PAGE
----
Unlike most fashion statements, this one is pronounced by a physical discomfort. How anyone can walk with pants tied at their knees is beyond me. Some people who sag cite comfort as a reason for following the fashion, but I really don't see how hobbling in a goofy manner is comfortable. Pants worn in this way are propped up by constant hitching, which becomes an integral part of the walking style of the wearer.

The style, though somehow popular, remains controversial. There has been talk of banning the fashion back in the west (without the fashion police, fortunately), but so far it is only a punishable offence in several small town and states. Perhaps more notably, just prior to the 2008 Presidential Election, the then-candidate Barack Obama appeared on MTV and stated that laws banning the practice of wearing low-slung pants that expose one's underwear were "a waste of time". However, he did follow that up with the statement: "Having said that, brothers should pull up their pants. You are walking by your mother, your grandmother, your underwear is showing. What's wrong with that? Come on. Some people might not want to see your underwear. I'm one of them." Well Barack me Obama dude, we are with you!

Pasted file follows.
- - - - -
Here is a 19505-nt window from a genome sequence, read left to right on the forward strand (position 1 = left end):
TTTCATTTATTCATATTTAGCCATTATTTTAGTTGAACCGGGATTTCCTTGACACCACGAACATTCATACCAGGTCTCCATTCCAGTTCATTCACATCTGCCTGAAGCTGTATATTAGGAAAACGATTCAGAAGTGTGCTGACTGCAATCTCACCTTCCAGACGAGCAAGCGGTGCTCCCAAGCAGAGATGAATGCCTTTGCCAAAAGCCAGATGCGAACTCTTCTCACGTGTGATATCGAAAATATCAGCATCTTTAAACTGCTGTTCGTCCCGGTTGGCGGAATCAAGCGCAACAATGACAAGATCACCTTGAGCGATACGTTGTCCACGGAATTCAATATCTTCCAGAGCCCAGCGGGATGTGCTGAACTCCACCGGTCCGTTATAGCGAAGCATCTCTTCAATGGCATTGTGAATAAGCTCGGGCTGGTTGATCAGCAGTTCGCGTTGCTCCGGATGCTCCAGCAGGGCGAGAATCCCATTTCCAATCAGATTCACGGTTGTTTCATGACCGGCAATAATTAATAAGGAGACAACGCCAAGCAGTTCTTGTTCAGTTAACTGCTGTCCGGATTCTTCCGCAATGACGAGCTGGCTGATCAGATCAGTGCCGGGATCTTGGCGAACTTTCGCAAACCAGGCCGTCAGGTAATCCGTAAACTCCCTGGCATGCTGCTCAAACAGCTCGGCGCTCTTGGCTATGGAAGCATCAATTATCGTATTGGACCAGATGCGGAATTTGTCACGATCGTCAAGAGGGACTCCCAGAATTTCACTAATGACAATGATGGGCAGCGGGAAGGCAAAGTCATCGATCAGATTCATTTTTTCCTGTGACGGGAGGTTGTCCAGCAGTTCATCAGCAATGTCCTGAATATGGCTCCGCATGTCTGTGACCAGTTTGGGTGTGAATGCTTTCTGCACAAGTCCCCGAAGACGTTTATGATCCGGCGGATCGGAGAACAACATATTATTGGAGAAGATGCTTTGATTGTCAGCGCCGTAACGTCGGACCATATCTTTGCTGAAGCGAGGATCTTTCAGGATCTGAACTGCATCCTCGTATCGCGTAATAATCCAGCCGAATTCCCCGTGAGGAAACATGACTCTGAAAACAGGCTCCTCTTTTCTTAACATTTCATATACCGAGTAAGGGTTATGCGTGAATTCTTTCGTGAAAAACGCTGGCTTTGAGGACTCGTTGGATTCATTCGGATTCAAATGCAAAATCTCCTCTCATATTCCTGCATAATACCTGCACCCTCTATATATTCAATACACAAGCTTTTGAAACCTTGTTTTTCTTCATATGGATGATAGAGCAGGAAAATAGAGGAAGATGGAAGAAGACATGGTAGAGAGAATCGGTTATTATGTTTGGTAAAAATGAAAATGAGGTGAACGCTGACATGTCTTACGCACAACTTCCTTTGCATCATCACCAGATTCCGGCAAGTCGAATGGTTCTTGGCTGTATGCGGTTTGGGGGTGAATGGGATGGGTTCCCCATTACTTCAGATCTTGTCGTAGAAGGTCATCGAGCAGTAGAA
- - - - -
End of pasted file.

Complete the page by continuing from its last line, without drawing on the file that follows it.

By Hussain M Elius


 

home | Issues | The Daily Star Home

2010 The Daily Star